B’s neighbor in the apartment complex got cable installed. The cable hookups for all apartments are located in a common utility closet. Shortly after his neighbor got his cable installed, B noticed his signal strength was vastly degraded.
After finally convincing Time Warner that this was in fact, their problem that they caused, they said they would send a tech out but required B to be at home. B doesn’t want to take off from work. Time Warner certainly had no trouble messing up his cable without his presence, why should he be there when they fix it? And that’s where the two parties stand.
While we admire reader B’s pluck and resolve in the face of the unrelenting incompetence of Time Warner Cable, part of us is just like, dude, why don’t you just take a sick day?
Read more, after the jump…
UPDATE: The complaint may have got someone to actually give a damn. That and his responses to your comments, after that more button there on the left.
- “I’m in an apartment complex divided up into small buildings of 12 apartments each. Each building contains a locked utility closet on the ground floor, and inside this room is each individual apartment’s cable hookup to the main tap. Since residents have no access to these rooms, cable techs working at the complex either carry a key or pick one up at the onsite leasing office.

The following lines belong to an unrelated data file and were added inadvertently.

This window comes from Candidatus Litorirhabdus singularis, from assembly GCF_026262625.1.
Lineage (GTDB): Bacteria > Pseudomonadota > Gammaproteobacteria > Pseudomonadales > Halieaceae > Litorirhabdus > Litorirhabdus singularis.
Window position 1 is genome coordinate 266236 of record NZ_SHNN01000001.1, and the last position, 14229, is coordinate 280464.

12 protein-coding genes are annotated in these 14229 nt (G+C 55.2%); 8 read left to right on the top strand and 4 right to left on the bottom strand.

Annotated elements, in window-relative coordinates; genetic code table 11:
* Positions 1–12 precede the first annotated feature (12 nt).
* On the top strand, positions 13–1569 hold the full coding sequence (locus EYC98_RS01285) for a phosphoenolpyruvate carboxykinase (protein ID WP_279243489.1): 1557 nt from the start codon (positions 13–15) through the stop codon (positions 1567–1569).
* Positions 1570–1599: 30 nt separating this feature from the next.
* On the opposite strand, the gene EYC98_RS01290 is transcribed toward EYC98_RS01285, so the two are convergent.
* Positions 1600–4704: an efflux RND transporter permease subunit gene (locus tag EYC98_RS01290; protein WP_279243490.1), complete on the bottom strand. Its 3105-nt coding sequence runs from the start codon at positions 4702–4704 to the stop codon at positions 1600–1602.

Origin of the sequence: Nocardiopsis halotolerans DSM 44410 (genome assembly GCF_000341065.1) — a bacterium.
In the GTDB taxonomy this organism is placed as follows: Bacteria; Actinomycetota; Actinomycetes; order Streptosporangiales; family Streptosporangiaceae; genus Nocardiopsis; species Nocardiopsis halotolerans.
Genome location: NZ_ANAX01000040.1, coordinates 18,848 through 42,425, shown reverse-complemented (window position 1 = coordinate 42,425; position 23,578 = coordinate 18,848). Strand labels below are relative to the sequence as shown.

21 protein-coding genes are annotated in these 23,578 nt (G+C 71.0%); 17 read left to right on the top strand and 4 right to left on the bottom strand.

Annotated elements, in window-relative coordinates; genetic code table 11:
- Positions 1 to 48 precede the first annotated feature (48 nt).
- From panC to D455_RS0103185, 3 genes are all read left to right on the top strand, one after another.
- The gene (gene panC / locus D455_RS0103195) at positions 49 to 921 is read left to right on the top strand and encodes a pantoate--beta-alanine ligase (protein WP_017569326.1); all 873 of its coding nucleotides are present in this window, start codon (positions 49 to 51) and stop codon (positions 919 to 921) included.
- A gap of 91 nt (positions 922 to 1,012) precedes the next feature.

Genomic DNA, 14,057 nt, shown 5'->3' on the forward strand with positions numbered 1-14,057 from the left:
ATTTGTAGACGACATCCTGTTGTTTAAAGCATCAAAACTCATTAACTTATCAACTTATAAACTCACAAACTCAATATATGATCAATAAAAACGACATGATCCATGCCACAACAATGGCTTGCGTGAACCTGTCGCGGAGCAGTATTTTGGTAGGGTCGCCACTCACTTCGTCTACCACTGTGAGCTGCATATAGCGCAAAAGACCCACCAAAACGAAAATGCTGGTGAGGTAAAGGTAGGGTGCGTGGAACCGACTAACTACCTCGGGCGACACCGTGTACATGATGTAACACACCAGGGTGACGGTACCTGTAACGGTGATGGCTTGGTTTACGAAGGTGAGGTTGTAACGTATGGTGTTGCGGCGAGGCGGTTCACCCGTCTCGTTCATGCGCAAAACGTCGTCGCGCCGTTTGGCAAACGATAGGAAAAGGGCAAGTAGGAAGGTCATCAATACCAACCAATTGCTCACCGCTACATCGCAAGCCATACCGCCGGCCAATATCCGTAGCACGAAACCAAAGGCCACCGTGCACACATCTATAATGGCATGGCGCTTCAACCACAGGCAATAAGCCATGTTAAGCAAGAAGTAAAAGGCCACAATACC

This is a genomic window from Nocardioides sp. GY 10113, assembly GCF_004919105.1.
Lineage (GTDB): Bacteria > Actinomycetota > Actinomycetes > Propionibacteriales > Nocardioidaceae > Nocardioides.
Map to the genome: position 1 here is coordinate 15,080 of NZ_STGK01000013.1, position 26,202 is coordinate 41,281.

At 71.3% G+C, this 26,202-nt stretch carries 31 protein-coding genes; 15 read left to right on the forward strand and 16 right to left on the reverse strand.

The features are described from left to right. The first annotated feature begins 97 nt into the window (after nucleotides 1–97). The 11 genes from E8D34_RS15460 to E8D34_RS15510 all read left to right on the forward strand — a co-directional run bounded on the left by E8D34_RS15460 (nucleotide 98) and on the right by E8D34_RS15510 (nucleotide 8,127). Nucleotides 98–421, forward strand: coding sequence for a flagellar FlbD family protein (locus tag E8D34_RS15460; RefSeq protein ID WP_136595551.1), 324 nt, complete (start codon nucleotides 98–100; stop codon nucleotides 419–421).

On Thursday of last week, a cable tech performed work in my building for a neighbor. Later in the day, I noticed my connection periodically locking up. Upon checking the cable modem status page, I discovered that my previously good signal levels (+3 dB downstream / 45 dB upstream) had changed to -11dB downstream / 55 dB upstream. On Friday the downstream levels degraded to -13, and by Monday they were bouncing around between -12 and -15 while the upstream remained pegged at 55. Apparently in the process of servicing the neighbor’s hookup, the tech had moved my apartment’s connection to either a bad port on the tap, split the signal, damaged the connector, or otherwise interfered with my signal.
The first hurdle to jump through was convincing Roadrunner’s nationwide tech support gatekeeper to refer this problem to the Binghamton office for resolution. Starting on Thursday, I began exchanging emails with tech support describing the issue and its root in the technician’s work in the utility closet. At first they claimed my levels were “well within our operational bounds”, and responded with a form letter about general troubleshooting steps. Eventually they agreed that the signals were low and that a tech needed to be dispatched. However, they stated that the local office would refuse the work order unless I performed the steps on their troubleshooting script. Originally their script assumed I was using Windows XP. When I informed them that it was OS X 10.4 Tiger, they provided instructions for “OS 10.3 Panther” and “OS 10 Jaguar”. I guess nobody told them that 10.4 Tiger came out last year and that they should update their form letter?
Anyway, when I got the chance on Friday, I did what they asked and sent the results…
1. power cycled the cable modem
2. speed test at speedtest.stny.com
3. traceroute test to http://www.yahoo.com
4. ping test to http://www.yahoo.com
5. ip address (seems like the modem’s mac address would be more useful, but whatever)